Since Curiosity is en vogue these days... :-) ...I tried to bring down the file size with the help of Adobe Acrobat X Pro on Mac.

You wanna know the results?

Performing a 'Save as... (PDF with reduced filesize)' -- which for me in the past always yielded very good results! -- created a 1,8++ MByte file (+29%). I guess this definitely puts Ghostscript's performance (file size increase +3%) into a realistic perspective !

share|improve this answer
    
If by image heavy you mean, too many images, yes. The pdf file that I have is actually just ONE Image. All my images are pdfs –  drN Aug 7 '12 at 19:15
    
Kurt, Thanks for the particularly well laid out answer. I'll try this soon and describe the result here. –  drN Aug 7 '12 at 21:27
    
What is the 13223318 number appended to the pdf file name? Is that just the folder path? –  drN Aug 7 '12 at 21:29
    
@DNA: number just slipped through my cut'n'paste check... I'll fix it. –  Kurt Pfeifle Aug 7 '12 at 21:38
    
Thanks Kurt! That solves "the mystery of the vagrant number"! –  drN Aug 7 '12 at 23:09
show 13 more comments

DNA decided to go for grayscale PNGs. The way he's creating them is in two steps:

  1. Step 1: Convert a color PDF page (such as this) to a grayscale PDF page, using Ghostscript's pdfwrite device and the settings
    -dColorConversionStrategy=/Gray and
    -dProcessColorModel=/DeviceGray.
  2. Step 2: Convert the grayscale PDF page to a PNG, using Ghostscript's pngalpha device at a resolution of 300 dpi (-r300 on the GS commandline).

This reduces his initial file size of 1.4 MB to 0.7 MB.

But this workflow has the following disadvantage:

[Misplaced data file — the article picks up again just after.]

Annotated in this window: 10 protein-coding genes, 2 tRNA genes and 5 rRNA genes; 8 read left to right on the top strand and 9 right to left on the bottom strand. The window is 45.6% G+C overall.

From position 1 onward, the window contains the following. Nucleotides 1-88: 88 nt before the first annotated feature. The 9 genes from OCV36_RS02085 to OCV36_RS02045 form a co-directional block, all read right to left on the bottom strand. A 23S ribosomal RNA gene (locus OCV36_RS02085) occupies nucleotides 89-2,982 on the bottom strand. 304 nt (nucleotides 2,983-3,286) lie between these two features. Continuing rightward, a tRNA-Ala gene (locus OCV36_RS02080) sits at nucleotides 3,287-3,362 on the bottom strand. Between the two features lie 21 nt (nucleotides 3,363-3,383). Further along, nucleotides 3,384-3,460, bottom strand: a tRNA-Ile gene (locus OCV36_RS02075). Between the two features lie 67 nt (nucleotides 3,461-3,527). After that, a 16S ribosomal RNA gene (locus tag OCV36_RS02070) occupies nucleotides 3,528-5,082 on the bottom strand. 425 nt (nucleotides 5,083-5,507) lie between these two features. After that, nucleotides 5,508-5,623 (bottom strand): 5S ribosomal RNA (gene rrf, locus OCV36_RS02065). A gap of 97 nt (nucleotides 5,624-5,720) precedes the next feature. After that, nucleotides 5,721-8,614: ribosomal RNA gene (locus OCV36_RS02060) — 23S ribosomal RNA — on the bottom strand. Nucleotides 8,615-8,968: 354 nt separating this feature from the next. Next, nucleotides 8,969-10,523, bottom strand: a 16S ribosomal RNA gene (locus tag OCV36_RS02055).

• It looses all color info, without saving much disk space as compared to a color output written at the same resolution, directly from the PDF!

There are 2 alternatives to DNA's workflow:

  1. A one-step conversion of (color) PDF -> (color) PNG, using Ghostscript's pngalpha device with the original PDF as input (same settings of 300 dpi resolution). This would have this advantage:

    • It would keep the color information in the PNG output, requiring only a little more space on disk!
  2. A one-step conversion of (color) PDF -> grayscale PNG, using Ghostscript's pnggray device with the original PDF as input (same settings of 300 dpi resolution), with this mix of advantage/disadvantage :

    • It would loose the color information in the PNG output.
    • It would loose the transparent background that was preserved in DNA's workflow.
    • It would save lots of disk space, because the filesize would go down to about 20% of the output from DNA's workflow.

So you can make up your mind and see the output sizes and quality side-by-side, here is a shell script to demonstrate the differences:

#!/bin/bash
#
# Copywrite (c) 2012 <kurt.pfeifle@gmail.com>
# License: Creative Commons (CC BY-SA 3.0) 

function echo_do() {
        echo
        echo "Command:     ${*}"
        echo "--------"
        echo
        "${@}"
}

[ -d out ] || mkdir out